[Leber's hereditary optic neuropathy]

Rinsho Shinkeigaku. 2024 May 24;64(5):326-332. doi: 10.5692/clinicalneurol.cn-001924. Epub 2024 Apr 20.
[Article in Japanese]

Abstract

Leber's hereditary optic atrophy (LHON) is a genetic optic neuropathy that is more prevalent in young males but can occur from childhood to old age. The primary cause is mitochondrial genetic mutations, which are associated with dysfunction of mitochondrial electron transport chain complex I. It manifests as acute to subacute visual impairment, often starting unilaterally but progressing to involve both eyes within weeks to months. Visual loss is severe, with many patients having corrected visual acuity below 0.1. The differential diagnosis of optic neuritis is essential, and assessments such as pupillary light reflex, fluorescein fundus angiography, and magnetic resonance imaging can be useful for differentiation. LHON should be considered as one of the differential diagnoses for optic neuritis, and collaboration between neurologists and ophthalmologists is crucial for accurate diagnosis and appropriate treatment.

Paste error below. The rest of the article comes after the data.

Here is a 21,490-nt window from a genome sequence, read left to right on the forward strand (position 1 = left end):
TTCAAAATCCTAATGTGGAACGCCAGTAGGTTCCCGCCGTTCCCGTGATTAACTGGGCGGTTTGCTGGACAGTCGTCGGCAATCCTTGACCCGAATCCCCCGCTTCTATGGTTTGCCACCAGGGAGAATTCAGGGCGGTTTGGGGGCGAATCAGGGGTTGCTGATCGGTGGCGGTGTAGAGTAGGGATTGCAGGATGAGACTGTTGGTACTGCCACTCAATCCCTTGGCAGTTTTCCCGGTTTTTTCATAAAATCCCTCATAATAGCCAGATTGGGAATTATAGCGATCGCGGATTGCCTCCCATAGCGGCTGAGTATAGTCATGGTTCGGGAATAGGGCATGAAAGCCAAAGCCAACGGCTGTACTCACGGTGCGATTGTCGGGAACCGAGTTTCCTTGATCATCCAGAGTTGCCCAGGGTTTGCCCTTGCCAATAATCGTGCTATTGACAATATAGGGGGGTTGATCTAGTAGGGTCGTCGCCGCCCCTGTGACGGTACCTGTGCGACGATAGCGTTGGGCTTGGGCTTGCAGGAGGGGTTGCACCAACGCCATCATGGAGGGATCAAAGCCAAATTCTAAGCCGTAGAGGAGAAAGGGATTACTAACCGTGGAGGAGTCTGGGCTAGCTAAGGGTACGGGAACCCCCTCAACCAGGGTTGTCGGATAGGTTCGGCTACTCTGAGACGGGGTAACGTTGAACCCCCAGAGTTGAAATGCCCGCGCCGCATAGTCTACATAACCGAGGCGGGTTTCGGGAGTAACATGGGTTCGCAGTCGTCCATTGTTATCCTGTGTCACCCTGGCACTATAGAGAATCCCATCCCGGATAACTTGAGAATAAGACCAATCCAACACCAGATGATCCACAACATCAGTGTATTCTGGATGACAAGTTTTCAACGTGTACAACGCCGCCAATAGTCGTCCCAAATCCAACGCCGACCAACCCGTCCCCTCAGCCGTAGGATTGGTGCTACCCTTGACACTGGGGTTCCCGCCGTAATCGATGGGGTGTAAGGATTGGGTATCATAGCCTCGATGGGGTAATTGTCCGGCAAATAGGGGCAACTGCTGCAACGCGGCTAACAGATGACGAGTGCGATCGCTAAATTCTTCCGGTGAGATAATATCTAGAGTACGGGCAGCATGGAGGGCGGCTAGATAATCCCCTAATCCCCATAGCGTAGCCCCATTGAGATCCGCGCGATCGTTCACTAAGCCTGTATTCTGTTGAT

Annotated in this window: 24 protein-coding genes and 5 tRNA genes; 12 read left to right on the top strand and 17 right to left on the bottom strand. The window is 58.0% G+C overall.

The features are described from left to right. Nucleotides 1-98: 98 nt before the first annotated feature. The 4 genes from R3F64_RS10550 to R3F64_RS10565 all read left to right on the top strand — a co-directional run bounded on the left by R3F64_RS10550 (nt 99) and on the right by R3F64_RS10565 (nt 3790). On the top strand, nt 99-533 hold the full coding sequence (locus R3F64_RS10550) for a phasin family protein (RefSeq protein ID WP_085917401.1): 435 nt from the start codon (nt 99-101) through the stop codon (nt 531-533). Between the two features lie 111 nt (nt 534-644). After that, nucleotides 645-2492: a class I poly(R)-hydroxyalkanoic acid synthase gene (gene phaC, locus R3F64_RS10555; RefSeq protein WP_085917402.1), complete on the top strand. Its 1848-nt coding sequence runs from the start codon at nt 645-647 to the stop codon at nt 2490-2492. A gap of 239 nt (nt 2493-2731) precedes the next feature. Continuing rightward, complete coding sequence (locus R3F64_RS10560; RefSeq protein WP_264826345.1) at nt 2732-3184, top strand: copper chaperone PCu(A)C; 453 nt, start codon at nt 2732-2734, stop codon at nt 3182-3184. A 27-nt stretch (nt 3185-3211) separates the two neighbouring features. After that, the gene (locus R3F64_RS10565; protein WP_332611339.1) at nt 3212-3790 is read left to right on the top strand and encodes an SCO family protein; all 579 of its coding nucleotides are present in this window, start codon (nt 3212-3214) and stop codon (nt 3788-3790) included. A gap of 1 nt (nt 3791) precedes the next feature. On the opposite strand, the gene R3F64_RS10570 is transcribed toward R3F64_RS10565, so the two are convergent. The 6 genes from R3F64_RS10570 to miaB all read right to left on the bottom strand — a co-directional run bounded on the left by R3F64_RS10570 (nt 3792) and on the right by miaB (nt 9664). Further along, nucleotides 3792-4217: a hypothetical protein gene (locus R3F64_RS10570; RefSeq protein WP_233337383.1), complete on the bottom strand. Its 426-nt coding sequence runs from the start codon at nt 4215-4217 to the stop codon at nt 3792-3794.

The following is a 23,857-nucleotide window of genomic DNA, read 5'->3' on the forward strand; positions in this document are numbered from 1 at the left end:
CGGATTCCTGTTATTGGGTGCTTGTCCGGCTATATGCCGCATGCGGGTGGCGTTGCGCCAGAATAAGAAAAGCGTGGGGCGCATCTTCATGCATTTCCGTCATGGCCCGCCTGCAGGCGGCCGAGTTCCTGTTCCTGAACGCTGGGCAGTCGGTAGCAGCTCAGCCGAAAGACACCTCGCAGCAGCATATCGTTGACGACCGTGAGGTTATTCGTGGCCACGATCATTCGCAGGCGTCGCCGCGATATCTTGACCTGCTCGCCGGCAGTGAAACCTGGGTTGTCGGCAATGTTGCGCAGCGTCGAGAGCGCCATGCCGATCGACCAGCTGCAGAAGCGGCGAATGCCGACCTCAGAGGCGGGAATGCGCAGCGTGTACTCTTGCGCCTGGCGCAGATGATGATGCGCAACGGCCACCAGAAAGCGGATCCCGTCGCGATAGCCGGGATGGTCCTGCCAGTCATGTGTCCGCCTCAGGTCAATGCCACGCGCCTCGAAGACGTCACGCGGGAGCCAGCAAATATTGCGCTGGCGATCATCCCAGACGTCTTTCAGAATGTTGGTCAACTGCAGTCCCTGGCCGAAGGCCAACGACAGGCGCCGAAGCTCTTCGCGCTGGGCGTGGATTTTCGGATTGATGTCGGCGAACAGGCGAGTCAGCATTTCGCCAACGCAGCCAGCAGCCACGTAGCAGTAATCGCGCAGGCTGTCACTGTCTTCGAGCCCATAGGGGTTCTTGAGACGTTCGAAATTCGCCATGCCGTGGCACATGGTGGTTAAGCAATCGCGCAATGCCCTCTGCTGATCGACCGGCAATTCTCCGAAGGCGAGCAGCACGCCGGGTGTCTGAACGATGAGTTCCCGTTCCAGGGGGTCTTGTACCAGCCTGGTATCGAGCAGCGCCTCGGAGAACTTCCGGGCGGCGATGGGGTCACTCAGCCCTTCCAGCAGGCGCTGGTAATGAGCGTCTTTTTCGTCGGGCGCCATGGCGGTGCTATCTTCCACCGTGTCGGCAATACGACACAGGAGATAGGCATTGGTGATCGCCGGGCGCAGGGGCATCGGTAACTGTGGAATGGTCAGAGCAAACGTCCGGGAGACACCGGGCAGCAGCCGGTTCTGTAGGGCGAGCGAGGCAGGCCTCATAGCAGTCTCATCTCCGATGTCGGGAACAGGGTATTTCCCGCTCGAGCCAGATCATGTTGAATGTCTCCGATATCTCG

Keywords: Leber’s hereditary optic neuropathy; mitochondrial disease; optic neuritis.

Publication types

  • Review

MeSH terms

  • Adult
  • Child
  • Diagnosis, Differential
  • Electron Transport Complex I / genetics
  • Female
  • Fluorescein Angiography
  • Humans
  • Magnetic Resonance Imaging*
  • Male
  • Mitochondria / genetics
  • Mutation
  • Optic Atrophy, Hereditary, Leber* / diagnosis
  • Optic Atrophy, Hereditary, Leber* / genetics
  • Optic Neuritis / diagnosis
  • Optic Neuritis / diagnostic imaging
  • Optic Neuritis / etiology

Substances

  • Electron Transport Complex I